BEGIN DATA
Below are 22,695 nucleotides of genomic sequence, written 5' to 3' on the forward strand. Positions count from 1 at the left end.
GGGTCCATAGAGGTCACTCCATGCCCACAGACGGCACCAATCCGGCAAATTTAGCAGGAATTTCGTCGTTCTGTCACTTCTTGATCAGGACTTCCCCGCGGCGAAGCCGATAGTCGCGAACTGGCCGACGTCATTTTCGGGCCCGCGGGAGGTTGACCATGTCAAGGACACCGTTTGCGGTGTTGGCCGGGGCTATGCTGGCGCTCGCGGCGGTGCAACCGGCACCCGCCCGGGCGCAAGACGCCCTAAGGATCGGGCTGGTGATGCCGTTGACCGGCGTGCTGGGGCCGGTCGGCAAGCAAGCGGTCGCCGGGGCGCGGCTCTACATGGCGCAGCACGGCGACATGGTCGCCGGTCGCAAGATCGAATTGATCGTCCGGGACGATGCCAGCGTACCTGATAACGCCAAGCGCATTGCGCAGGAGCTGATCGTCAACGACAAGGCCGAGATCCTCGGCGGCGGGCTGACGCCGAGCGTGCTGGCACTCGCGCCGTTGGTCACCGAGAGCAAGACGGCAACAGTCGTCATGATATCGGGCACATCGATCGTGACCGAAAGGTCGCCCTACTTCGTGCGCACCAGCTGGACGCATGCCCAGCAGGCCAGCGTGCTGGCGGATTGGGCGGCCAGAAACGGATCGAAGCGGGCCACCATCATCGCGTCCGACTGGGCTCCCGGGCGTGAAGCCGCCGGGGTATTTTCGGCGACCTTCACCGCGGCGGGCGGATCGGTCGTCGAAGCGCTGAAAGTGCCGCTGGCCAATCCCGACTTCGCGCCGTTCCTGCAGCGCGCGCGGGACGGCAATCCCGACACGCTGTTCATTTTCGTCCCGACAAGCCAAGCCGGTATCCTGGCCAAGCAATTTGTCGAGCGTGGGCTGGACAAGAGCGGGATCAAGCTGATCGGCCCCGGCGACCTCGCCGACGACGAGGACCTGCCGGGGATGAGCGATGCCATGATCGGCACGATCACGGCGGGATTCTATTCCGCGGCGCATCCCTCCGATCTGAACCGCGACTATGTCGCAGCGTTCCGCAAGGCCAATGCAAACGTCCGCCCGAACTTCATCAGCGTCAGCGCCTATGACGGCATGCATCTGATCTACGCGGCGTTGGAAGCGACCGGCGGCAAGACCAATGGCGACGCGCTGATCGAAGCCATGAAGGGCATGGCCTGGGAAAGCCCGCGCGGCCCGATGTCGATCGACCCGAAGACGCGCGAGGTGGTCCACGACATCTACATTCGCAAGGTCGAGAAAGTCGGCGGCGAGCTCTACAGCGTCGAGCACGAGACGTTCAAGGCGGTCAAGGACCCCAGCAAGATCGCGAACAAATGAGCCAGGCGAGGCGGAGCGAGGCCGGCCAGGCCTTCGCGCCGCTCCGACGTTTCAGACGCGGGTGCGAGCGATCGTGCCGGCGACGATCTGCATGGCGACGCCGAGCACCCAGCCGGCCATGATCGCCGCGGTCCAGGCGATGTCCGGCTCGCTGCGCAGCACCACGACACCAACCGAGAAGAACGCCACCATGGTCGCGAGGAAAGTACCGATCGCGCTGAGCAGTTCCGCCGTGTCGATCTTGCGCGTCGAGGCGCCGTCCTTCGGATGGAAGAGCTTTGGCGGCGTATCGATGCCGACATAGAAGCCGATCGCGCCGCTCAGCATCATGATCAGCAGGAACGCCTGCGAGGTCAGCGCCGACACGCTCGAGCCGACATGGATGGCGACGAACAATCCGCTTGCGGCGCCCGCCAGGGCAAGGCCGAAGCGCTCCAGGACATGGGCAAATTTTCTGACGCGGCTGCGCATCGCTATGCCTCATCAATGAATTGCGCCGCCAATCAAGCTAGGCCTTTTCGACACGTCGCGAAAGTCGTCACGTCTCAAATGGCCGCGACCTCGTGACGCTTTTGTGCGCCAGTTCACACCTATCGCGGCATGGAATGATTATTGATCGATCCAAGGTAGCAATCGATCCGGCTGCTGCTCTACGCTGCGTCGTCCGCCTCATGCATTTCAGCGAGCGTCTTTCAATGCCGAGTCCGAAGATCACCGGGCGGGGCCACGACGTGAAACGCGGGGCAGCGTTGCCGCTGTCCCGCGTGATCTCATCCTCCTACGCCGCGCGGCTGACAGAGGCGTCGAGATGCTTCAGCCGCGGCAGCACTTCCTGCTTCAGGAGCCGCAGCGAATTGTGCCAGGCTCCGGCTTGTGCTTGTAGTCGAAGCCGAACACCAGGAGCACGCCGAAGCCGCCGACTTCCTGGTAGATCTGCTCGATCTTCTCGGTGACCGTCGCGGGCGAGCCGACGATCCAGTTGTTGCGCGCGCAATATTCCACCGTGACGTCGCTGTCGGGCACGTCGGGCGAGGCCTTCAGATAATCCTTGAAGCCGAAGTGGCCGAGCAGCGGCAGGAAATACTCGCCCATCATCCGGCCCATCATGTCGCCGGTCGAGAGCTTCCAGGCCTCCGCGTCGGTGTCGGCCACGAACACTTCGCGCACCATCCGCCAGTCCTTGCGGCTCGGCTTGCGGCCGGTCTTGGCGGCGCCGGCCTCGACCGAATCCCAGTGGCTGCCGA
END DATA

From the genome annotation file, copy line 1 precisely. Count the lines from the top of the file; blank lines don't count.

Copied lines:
Below are 22,695 nucleotides of genomic sequence, written 5' to 3' on the forward strand. Positions count from 1 at the left end.